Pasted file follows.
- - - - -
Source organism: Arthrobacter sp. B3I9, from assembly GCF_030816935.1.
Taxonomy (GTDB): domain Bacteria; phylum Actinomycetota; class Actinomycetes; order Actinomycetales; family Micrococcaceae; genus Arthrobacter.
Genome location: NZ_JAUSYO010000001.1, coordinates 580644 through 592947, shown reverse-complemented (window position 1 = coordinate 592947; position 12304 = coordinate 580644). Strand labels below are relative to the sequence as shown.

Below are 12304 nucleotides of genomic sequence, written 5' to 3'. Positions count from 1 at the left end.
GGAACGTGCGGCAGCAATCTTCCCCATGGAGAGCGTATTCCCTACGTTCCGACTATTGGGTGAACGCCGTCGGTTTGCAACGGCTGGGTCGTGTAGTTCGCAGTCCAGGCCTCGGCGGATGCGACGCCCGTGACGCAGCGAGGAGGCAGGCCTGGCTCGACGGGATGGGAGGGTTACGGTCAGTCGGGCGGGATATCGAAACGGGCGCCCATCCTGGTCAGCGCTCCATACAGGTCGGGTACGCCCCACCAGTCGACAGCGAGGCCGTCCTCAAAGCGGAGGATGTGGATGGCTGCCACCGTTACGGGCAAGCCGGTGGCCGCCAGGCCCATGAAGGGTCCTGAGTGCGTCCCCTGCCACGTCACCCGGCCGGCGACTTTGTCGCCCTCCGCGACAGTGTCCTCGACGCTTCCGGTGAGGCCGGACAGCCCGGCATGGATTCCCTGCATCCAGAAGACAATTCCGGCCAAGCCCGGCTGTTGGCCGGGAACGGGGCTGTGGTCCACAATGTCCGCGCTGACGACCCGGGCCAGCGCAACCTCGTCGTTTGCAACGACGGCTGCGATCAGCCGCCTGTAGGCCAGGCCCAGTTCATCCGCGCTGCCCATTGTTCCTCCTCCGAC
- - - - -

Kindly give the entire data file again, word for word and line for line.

Source organism: Arthrobacter sp. B3I9, from assembly GCF_030816935.1.
Taxonomy (GTDB): domain Bacteria; phylum Actinomycetota; class Actinomycetes; order Actinomycetales; family Micrococcaceae; genus Arthrobacter.
Genome location: NZ_JAUSYO010000001.1, coordinates 580644 through 592947, shown reverse-complemented (window position 1 = coordinate 592947; position 12304 = coordinate 580644). Strand labels below are relative to the sequence as shown.

Below are 12304 nucleotides of genomic sequence, written 5' to 3'. Positions count from 1 at the left end.
GGAACGTGCGGCAGCAATCTTCCCCATGGAGAGCGTATTCCCTACGTTCCGACTATTGGGTGAACGCCGTCGGTTTGCAACGGCTGGGTCGTGTAGTTCGCAGTCCAGGCCTCGGCGGATGCGACGCCCGTGACGCAGCGAGGAGGCAGGCCTGGCTCGACGGGATGGGAGGGTTACGGTCAGTCGGGCGGGATATCGAAACGGGCGCCCATCCTGGTCAGCGCTCCATACAGGTCGGGTACGCCCCACCAGTCGACAGCGAGGCCGTCCTCAAAGCGGAGGATGTGGATGGCTGCCACCGTTACGGGCAAGCCGGTGGCCGCCAGGCCCATGAAGGGTCCTGAGTGCGTCCCCTGCCACGTCACCCGGCCGGCGACTTTGTCGCCCTCCGCGACAGTGTCCTCGACGCTTCCGGTGAGGCCGGACAGCCCGGCATGGATTCCCTGCATCCAGAAGACAATTCCGGCCAAGCCCGGCTGTTGGCCGGGAACGGGGCTGTGGTCCACAATGTCCGCGCTGACGACCCGGGCCAGCGCAACCTCGTCGTTTGCAACGACGGCTGCGATCAGCCGCCTGTAGGCCAGGCCCAGTTCATCCGCGCTGCCCATTGTTCCTCCTCCGAC